OCR Interpretation

The day book. (Chicago, Ill.) 1911-1917, December 16, 1911, Image 9

Image and text provided by University of Illinois at Urbana-Champaign Library, Urbana, IL

Persistent link: http://chroniclingamerica.loc.gov/lccn/sn83045487/1911-12-16/ed-1/seq-9/

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Louis D. Brandeis completely demolished the defences of the
trust system and squarely joined the issue between standpatters
and insurgents by his speech in support of the LaFollette bill before
the senate interstate commerce commission.
He proved that the trust is wasteful rather than efficient, and
that it has succeeded as a business .proposition only when it has
been able to arbitrarily fix. prices by virtue of monopoly.
He demonstrated that the steel trust has been beaten in the
world market by the independent manufacturers of Germany and
He showed how the, trusts have destroyed trades unionism,
reduced wages, increased the working Jiours, driven Americans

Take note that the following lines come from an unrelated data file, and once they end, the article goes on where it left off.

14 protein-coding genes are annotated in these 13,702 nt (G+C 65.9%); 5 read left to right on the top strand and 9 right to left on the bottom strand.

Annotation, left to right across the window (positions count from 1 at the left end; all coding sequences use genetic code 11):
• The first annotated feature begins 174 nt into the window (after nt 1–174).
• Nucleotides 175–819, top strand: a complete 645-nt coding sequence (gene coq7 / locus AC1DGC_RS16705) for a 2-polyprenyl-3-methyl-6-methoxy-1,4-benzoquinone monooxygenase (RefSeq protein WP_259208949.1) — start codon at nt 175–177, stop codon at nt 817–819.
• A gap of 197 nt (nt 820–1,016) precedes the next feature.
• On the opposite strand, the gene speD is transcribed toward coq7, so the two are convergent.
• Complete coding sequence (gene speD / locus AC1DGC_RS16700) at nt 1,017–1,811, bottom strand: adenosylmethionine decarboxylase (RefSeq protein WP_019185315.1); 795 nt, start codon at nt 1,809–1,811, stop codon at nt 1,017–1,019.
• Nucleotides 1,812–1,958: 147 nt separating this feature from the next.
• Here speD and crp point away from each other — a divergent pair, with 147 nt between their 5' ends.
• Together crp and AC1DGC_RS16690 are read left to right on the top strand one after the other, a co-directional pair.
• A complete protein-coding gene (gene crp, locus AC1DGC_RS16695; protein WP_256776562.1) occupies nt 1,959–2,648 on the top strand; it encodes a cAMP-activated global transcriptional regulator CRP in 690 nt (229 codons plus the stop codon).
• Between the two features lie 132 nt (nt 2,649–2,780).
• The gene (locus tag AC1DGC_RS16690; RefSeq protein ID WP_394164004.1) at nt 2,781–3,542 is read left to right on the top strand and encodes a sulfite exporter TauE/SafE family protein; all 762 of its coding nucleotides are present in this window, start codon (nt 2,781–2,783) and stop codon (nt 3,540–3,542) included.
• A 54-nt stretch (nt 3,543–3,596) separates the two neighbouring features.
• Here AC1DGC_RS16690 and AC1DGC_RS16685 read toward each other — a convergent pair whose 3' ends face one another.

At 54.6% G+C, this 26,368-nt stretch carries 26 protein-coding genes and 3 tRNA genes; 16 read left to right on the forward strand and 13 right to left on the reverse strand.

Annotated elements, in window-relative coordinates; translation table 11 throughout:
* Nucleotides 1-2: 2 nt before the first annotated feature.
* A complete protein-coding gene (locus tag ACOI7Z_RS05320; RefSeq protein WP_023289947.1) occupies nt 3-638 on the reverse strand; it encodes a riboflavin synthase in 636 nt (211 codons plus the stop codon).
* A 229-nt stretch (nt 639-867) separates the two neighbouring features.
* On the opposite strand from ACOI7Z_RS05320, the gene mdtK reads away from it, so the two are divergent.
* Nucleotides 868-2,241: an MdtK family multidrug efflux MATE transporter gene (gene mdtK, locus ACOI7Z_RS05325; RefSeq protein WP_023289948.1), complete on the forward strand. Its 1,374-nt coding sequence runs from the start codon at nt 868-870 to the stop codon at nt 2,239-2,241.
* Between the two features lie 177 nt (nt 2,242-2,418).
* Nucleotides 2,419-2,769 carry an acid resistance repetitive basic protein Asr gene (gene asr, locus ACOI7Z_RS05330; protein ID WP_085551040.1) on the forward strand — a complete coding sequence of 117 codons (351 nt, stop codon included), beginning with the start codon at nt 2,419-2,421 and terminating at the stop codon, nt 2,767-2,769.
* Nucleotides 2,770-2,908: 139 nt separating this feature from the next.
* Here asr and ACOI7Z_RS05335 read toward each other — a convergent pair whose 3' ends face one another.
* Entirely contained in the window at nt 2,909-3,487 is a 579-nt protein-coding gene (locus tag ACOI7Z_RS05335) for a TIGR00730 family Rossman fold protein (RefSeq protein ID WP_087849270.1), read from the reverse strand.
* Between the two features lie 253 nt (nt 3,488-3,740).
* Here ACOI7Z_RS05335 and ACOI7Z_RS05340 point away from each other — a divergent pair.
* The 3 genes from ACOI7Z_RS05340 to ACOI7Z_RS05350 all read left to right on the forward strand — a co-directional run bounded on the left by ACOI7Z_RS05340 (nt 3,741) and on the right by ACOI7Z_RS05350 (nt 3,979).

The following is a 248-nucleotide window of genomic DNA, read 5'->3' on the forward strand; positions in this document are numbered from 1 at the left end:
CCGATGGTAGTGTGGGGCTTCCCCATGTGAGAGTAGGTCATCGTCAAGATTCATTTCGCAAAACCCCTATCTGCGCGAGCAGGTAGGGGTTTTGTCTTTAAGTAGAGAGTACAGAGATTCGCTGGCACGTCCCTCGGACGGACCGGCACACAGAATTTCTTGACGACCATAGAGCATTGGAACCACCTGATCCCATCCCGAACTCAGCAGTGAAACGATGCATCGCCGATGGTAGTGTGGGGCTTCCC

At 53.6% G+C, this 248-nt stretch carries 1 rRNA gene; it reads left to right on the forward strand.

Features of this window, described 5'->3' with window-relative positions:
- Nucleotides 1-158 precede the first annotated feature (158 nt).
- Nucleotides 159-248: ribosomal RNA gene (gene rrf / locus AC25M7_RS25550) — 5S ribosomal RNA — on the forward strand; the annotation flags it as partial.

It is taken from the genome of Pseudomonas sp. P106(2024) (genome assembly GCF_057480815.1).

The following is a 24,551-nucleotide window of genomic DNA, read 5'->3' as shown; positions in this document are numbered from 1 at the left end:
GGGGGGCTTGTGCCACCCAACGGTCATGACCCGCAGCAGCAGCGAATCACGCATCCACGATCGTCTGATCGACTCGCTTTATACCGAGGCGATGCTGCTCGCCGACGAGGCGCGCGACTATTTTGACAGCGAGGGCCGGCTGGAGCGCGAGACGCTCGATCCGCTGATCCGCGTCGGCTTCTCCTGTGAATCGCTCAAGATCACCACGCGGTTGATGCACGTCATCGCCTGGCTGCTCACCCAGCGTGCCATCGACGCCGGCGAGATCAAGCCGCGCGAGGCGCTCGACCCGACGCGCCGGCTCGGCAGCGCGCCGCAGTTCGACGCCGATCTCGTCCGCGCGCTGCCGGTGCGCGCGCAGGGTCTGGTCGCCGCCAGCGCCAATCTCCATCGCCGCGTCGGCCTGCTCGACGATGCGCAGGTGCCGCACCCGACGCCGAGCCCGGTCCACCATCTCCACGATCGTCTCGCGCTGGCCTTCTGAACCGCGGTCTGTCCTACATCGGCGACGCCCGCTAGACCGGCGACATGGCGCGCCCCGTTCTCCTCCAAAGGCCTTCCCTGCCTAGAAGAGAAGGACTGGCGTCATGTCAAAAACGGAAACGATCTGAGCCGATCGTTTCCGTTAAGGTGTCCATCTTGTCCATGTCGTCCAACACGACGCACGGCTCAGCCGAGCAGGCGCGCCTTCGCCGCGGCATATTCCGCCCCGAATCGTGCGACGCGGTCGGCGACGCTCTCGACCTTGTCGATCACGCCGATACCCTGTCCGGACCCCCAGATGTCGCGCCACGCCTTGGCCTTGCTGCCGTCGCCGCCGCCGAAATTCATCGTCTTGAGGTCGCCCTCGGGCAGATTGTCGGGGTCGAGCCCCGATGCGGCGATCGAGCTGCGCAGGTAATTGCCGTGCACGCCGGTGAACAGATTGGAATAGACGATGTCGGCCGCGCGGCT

out and brought foreign immigrant labor into the mills, and planted
seeds of misery and hate that already bear the poisoned fruit of
violence. ,
He, exposed the injustice and futility of the tobacco trust settle
ment effected by the United States supreme court and said the rule
laid down amounted tq this: "What man has illegally joined to
gether let no court put asunder."
In contrast with this record of the trusts he presented instances
where prices have been reduced and wages .raised in industries
operated under free competition, and he declared that economic
progress and sopial welfare alike require that when capital has re
ceived a fair reward all remaining profits should go to those who
actually do the work. , .
Mr. Brandeis' tremendous arraignment of the trusts' false pre
tenses and unanswerable argument in behalf of the LaFollette bill
to enforce competition is really a very important development in the
presidential campaign. It leaves Taft and his supreme court
squarely in the arms of the trusts and points to Senator LaFollette
and his constructive measures' as the hope of those who would pre
serve any semblance of liberty and equality in American industrial
life. V
Practical Advice.
"Speaking of etiquette, did you
send the dollar for those adver
tised instructions on 'What tq do
at table?' "
"And what did you get?"
"A slip with one .w.ord printed
on it: 'Eat'!" Boston Evening
"Nobody loves me. .I'm going
out in the garden and eat worms"
is the middleman's constant re
frain now-days. He's getting'il
from every side1 also the ronts

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